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Wendy Wood (born Gwendoline Emily Meacham) (1892-June 1981) was a well-known campaigner for Scottish independence and founder of the Scottish Patriots. An eccentric and colourful figure, she was also an artist and writer, and her antics often created controversy.


Wood was born in Kent, England, before her parents moved to South Africa, where her father was a brewery manager and landscape painter, and was brought up in the latter country. Wood adopted her mother's maiden name in 1927 to emphasize her artistic connections. Her mother's father was the sculptor S.P.Wood, and his brother was the painter T.P. Wood. Her birth name was Gwendoline Meacham. If challenged as to her Scottish birthright, she would reply, 'One does not have to be a horse to be born in a stable', echoing the old proverb that is sometimes misattributed to Arthur Wellesley, 1st Duke of Wellington, albeit for a different purpose.

In 1928 Wood was one of the founders of the National Party of Scotland, which grew into the Scottish National Party, but, in the 1930s, decided that a non-party approach to Scottish independence was more effective.

In 1932, Wood led a group of nationalists into Stirling Castle, then an Army barracks as well as being open to tourists, to tear down the Union Flag and replace it with Scotland's lion rampant. Eric Linklater wrote that she flushed the Union Jack down the toilet, and she sued him for libel, eventually settling out of court for a farthing damages.

In the 1930s she also founded the Scottish Watch, a youth organisation, which was very successful while she ran it. (This group is not to be confused with a later, unrelated extremist organisation of the same name.) In 1949, she had founded the Scottish Patriots, which, at the time of her death in June 1981, were some 2,000 strong.

In the 1950s came protests against the use of the regnal title "Elizabeth II" in Scotland, as Scotland had not had an Elizabeth I (see also the case of MacCormick v. Lord Advocate).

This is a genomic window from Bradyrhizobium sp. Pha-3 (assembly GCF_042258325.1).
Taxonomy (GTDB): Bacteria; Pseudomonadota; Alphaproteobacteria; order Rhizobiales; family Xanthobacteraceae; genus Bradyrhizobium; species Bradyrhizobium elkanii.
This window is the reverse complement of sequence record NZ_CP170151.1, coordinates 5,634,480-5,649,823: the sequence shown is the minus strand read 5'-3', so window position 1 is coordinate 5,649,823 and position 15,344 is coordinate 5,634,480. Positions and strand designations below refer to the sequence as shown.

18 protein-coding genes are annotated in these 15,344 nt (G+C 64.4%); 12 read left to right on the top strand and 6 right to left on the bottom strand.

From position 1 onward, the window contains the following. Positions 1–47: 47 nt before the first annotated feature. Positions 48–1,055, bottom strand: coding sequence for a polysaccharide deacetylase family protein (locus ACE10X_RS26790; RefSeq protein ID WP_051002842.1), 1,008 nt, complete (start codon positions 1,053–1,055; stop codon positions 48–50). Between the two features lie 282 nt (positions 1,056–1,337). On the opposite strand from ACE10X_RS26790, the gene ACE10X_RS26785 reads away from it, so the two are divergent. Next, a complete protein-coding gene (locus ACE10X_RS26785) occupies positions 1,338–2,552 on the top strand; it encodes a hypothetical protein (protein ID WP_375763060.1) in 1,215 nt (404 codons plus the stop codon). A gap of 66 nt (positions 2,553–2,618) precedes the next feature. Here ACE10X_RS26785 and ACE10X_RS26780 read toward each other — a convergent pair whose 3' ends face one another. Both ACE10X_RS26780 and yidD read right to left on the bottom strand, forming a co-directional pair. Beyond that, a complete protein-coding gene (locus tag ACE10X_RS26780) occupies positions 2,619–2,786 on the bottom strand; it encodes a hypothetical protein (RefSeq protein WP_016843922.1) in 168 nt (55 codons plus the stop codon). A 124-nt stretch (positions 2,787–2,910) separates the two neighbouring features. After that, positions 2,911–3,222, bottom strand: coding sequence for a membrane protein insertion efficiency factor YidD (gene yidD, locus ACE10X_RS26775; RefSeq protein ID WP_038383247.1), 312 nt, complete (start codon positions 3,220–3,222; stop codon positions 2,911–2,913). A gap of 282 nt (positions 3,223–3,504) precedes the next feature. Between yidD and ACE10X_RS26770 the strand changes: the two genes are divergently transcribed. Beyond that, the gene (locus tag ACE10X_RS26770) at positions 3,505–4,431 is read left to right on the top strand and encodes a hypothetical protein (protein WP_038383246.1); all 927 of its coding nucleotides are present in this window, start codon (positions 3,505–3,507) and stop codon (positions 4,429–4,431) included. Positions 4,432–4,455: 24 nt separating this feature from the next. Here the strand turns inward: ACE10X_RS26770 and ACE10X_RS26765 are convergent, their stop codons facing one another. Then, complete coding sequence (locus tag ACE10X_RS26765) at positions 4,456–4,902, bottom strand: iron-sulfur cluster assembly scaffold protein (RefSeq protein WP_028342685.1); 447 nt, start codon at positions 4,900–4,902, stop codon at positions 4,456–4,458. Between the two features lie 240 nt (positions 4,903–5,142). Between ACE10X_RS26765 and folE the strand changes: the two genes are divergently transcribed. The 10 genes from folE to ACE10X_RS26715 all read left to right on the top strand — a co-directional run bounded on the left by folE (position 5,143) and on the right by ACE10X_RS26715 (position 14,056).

In 1960, Wood spoke to the General Assembly of the Church of Scotland, to try to mobilise them behind the re-convening of the Scottish parliament (which she asserted had not been properly dissolved in 1707, merely adjourned). This request was turned down.

Wood engaged in many international campaigns, for Irish causes, to the remembrance of the British concentration camps during the Second Boer War which killed thousands, to supporting the Indian independence movement and supporting the Icelanders in their 1970s cod war over fishing grounds.

In 1972 came Wood's hunger strike for home rule, which effectively failed, but in 1979, Scots were given a referendum on the matter: Scotland referendum, 1979.

In the early 1970s Wood often read Scottish stories on the BBC children's TV programme Jackanory under the name Auntie Gwen. Having spent over a decade as a crofter in Moidart (moving to Edinburgh in 1952) she had a wide span of experience to call upon. In all she wrote ten books, the last being her aptly-titled autobiography, Yours Sincerely for Scotland.

Wendy was the aunt of physicist J. B. Gunn and musician Spike Hughes. She was the sister-in-law of both Egyptologist Battiscombe Gunn and musician Herbert Hughes.


  • Wood, Wendy (1930). The Secret of Spey. Edinburgh: Robert Grant & Son.  
  • Wood, Wendy (1938). I Like Life. Edinburgh, London: The Moray Press.  
  • Wood, Wendy (1946). Mac's croft. London: F. Muller, Ltd..  
  • Wood, Wendy (1950). Moidart and Morar. Edinburgh: The Moray Press.  
  • Wood, Wendy (1952). Tales of the Western Isles. London: Oliver and Boyd.  
  • Wood, Wendy (1952). From a Highland croft. Edinburgh: Oliver & Boyd.  
  • Wood, Wendy (1970). Yours sincerely for Scotland. London: Barker. ISBN 0213000466.  
  • Wood, Wendy (1973). Legends of the Borders. Aberdeen: Impulse Books. ISBN 0901311340.  
  • Wood, Wendy (1980). Silver Chanter. London: Chatto & Windus. ISBN 0701124482.  
  • Wood, Wendy (1985). Astronauts and tinklers. Edinburgh: Heritage Society of Scotland. ISBN 0951050400, 0951050419.  

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